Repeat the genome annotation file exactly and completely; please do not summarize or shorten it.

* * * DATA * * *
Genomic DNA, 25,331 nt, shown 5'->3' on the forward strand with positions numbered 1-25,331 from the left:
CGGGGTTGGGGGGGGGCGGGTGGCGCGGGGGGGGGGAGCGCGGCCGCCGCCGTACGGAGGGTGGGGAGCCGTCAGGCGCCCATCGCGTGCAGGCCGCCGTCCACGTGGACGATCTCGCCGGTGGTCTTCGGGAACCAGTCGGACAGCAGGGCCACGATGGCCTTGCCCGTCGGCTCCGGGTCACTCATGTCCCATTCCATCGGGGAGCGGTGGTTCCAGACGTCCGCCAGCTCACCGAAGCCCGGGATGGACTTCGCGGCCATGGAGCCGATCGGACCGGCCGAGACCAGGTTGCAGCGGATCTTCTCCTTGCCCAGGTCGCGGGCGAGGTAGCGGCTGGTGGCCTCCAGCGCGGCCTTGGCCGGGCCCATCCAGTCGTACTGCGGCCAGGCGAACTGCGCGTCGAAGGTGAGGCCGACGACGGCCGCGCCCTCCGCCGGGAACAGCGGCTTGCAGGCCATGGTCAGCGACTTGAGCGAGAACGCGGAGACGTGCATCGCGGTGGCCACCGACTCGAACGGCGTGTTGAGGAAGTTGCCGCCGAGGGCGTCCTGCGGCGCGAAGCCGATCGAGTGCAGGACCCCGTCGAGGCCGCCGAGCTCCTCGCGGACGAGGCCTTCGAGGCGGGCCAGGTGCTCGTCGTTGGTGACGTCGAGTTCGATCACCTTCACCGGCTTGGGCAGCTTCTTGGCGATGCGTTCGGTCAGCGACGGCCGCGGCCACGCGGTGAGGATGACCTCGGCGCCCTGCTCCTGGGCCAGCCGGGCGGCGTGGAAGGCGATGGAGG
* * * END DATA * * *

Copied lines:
Genomic DNA, 25,331 nt, shown 5'->3' on the forward strand with positions numbered 1-25,331 from the left:
CGGGGTTGGGGGGGGGCGGGTGGCGCGGGGGGGGGGAGCGCGGCCGCCGCCGTACGGAGGGTGGGGAGCCGTCAGGCGCCCATCGCGTGCAGGCCGCCGTCCACGTGGACGATCTCGCCGGTGGTCTTCGGGAACCAGTCGGACAGCAGGGCCACGATGGCCTTGCCCGTCGGCTCCGGGTCACTCATGTCCCATTCCATCGGGGAGCGGTGGTTCCAGACGTCCGCCAGCTCACCGAAGCCCGGGATGGACTTCGCGGCCATGGAGCCGATCGGACCGGCCGAGACCAGGTTGCAGCGGATCTTCTCCTTGCCCAGGTCGCGGGCGAGGTAGCGGCTGGTGGCCTCCAGCGCGGCCTTGGCCGGGCCCATCCAGTCGTACTGCGGCCAGGCGAACTGCGCGTCGAAGGTGAGGCCGACGACGGCCGCGCCCTCCGCCGGGAACAGCGGCTTGCAGGCCATGGTCAGCGACTTGAGCGAGAACGCGGAGACGTGCATCGCGGTGGCCACCGACTCGAACGGCGTGTTGAGGAAGTTGCCGCCGAGGGCGTCCTGCGGCGCGAAGCCGATCGAGTGCAGGACCCCGTCGAGGCCGCCGAGCTCCTCGCGGACGAGGCCTTCGAGGCGGGCCAGGTGCTCGTCGTTGGTGACGTCGAGTTCGATCACCTTCACCGGCTTGGGCAGCTTCTTGGCGATGCGTTCGGTCAGCGACGGCCGCGGCCACGCGGTGAGGATGACCTCGGCGCCCTGCTCCTGGGCCAGCCGGGCGGCGTGGAAGGCGATGGAGG